Senior Citizen safety in the home

Posted on June 19, 2017


A new report from the Department of Housing and Urban Development (HUD) has released a new report on senior citizen safety. It’s called “Overcoming Obstacles to Policies for Preventing Falls by the Elderly.” The report finds that about one-third of people age 65 and up fall in their home. The results are “injury, long-term disability and premature institutionalization.” The HUD report is recommending that “government and philanthropic organizations work together at every level to integrate fall prevention strategies and support efforts to aging-in-place, senior safety at home, and continuous care models.

“Active programs that coordinate senior care and implement fall prevention strategies can benefit seniors enormously,” said Jon L. Gant, Director of the Office of Lead Hazard Control and Healthy Homes. “This report helps policy makers and program managers to identify the causes of problems they may encounter, as well as the resources and methods they can use to overcome them.”

The report contains a toolkit that covers four key areas of senior citizen safety. We are listing them below verbatim:

  • Why senior falls prevention and coordinated care is an important issue for the nation and what some communities are doing to meet the needs of seniors;
  • What partners and stakeholders should be engaged, what each can offer to this effort, and why a holistic approach may provide the best potential;
  • What financial resources, from all levels of government to health insurers and philanthropies, may be available to help create and sustain effective policies and programs; and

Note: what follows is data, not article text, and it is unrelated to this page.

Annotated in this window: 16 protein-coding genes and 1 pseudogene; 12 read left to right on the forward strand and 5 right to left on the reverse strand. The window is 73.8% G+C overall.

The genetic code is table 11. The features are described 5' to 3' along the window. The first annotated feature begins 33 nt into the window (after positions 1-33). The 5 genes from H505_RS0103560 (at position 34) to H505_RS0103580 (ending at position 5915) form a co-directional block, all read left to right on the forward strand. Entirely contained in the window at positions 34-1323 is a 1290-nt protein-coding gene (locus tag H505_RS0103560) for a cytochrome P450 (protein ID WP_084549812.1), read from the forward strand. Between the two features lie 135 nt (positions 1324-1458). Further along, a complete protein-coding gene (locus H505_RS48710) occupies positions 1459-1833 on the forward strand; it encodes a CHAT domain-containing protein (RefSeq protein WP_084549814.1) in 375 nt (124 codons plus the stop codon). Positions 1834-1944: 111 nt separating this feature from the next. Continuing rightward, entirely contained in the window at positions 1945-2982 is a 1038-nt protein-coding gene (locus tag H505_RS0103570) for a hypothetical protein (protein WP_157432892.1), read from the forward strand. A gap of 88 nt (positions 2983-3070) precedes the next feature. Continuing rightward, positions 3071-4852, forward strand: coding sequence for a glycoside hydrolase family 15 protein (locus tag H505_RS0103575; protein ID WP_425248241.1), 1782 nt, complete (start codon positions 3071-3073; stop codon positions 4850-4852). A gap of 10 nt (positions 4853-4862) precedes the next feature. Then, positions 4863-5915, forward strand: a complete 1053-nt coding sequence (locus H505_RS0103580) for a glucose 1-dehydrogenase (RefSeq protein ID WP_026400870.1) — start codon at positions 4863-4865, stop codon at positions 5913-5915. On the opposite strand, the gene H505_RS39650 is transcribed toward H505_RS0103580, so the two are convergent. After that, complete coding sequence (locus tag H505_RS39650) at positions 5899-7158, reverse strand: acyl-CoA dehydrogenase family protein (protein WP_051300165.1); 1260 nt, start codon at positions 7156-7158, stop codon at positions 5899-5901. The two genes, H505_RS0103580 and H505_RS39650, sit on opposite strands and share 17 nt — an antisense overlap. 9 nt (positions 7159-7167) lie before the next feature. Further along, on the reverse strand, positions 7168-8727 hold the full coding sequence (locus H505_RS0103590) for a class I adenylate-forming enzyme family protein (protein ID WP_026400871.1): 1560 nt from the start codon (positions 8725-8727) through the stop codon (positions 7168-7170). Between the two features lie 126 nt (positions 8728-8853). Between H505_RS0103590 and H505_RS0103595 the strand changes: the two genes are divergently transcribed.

• How to sustain policies and programs over the long-term.

“Most people want to stay in our homes and communities as we age,” said Noreen Beatley of Healthy Housing Solutions, the report’s author. “Strong fall prevention programs help achieve that goal while lowering healthcare costs and helping improving seniors’ quality of life.”

We told you earlier how this month is National Healthy Homes Month. HUD released this report as part of that initiative.┬áTo learn more about reducing senior falls and injury prevention, check out HUD’s App, “Healthy Homes Basics” and visit the website:

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Ebony Hall
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Ebony has 20 years of experience in communications. She enjoys engaging our audience on social media and with video. Before joining Navigate in 2016, Ebony was a morning show anchor and tv host. She's currently completing her Masters degree in Strategic Public Relations at George Washington University. She finished undergrad at UGA.
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